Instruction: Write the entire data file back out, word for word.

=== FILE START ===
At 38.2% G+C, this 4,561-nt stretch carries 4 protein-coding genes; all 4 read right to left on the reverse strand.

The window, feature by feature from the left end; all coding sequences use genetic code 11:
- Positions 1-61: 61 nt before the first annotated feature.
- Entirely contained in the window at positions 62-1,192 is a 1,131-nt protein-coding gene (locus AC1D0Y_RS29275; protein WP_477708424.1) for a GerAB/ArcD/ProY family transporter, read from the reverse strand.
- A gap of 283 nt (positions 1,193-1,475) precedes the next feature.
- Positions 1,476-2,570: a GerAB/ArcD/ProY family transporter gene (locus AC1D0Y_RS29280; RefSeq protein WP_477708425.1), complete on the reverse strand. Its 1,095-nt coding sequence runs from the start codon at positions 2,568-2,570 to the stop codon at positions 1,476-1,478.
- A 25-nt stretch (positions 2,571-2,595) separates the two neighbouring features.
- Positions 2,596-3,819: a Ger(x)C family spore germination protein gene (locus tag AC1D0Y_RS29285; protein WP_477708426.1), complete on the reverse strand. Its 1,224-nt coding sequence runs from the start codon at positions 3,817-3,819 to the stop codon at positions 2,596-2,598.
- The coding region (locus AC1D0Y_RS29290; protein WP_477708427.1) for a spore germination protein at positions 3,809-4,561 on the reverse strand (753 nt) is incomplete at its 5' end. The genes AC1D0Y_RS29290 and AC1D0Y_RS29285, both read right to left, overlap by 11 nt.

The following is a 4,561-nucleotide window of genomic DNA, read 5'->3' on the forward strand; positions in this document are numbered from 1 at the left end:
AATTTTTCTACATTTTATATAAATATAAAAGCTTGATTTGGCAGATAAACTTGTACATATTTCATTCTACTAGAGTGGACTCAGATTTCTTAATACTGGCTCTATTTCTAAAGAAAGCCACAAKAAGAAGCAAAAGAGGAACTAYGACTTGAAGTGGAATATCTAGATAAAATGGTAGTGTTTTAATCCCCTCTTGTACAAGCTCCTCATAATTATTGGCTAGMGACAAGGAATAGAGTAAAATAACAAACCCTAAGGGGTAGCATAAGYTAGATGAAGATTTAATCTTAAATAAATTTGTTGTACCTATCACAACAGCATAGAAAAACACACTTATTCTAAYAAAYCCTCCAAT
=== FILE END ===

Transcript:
At 38.2% G+C, this 4,561-nt stretch carries 4 protein-coding genes; all 4 read right to left on the reverse strand.

The window, feature by feature from the left end; all coding sequences use genetic code 11:
- Positions 1-61: 61 nt before the first annotated feature.
- Entirely contained in the window at positions 62-1,192 is a 1,131-nt protein-coding gene (locus AC1D0Y_RS29275; protein WP_477708424.1) for a GerAB/ArcD/ProY family transporter, read from the reverse strand.
- A gap of 283 nt (positions 1,193-1,475) precedes the next feature.
- Positions 1,476-2,570: a GerAB/ArcD/ProY family transporter gene (locus AC1D0Y_RS29280; RefSeq protein WP_477708425.1), complete on the reverse strand. Its 1,095-nt coding sequence runs from the start codon at positions 2,568-2,570 to the stop codon at positions 1,476-1,478.
- A 25-nt stretch (positions 2,571-2,595) separates the two neighbouring features.
- Positions 2,596-3,819: a Ger(x)C family spore germination protein gene (locus tag AC1D0Y_RS29285; protein WP_477708426.1), complete on the reverse strand. Its 1,224-nt coding sequence runs from the start codon at positions 3,817-3,819 to the stop codon at positions 2,596-2,598.
- The coding region (locus AC1D0Y_RS29290; protein WP_477708427.1) for a spore germination protein at positions 3,809-4,561 on the reverse strand (753 nt) is incomplete at its 5' end. The genes AC1D0Y_RS29290 and AC1D0Y_RS29285, both read right to left, overlap by 11 nt.

The following is a 4,561-nucleotide window of genomic DNA, read 5'->3' on the forward strand; positions in this document are numbered from 1 at the left end:
AATTTTTCTACATTTTATATAAATATAAAAGCTTGATTTGGCAGATAAACTTGTACATATTTCATTCTACTAGAGTGGACTCAGATTTCTTAATACTGGCTCTATTTCTAAAGAAAGCCACAAKAAGAAGCAAAAGAGGAACTAYGACTTGAAGTGGAATATCTAGATAAAATGGTAGTGTTTTAATCCCCTCTTGTACAAGCTCCTCATAATTATTGGCTAGMGACAAGGAATAGAGTAAAATAACAAACCCTAAGGGGTAGCATAAGYTAGATGAAGATTTAATCTTAAATAAATTTGTTGTACCTATCACAACAGCATAGAAAAACACACTTATTCTAAYAAAYCCTCCAAT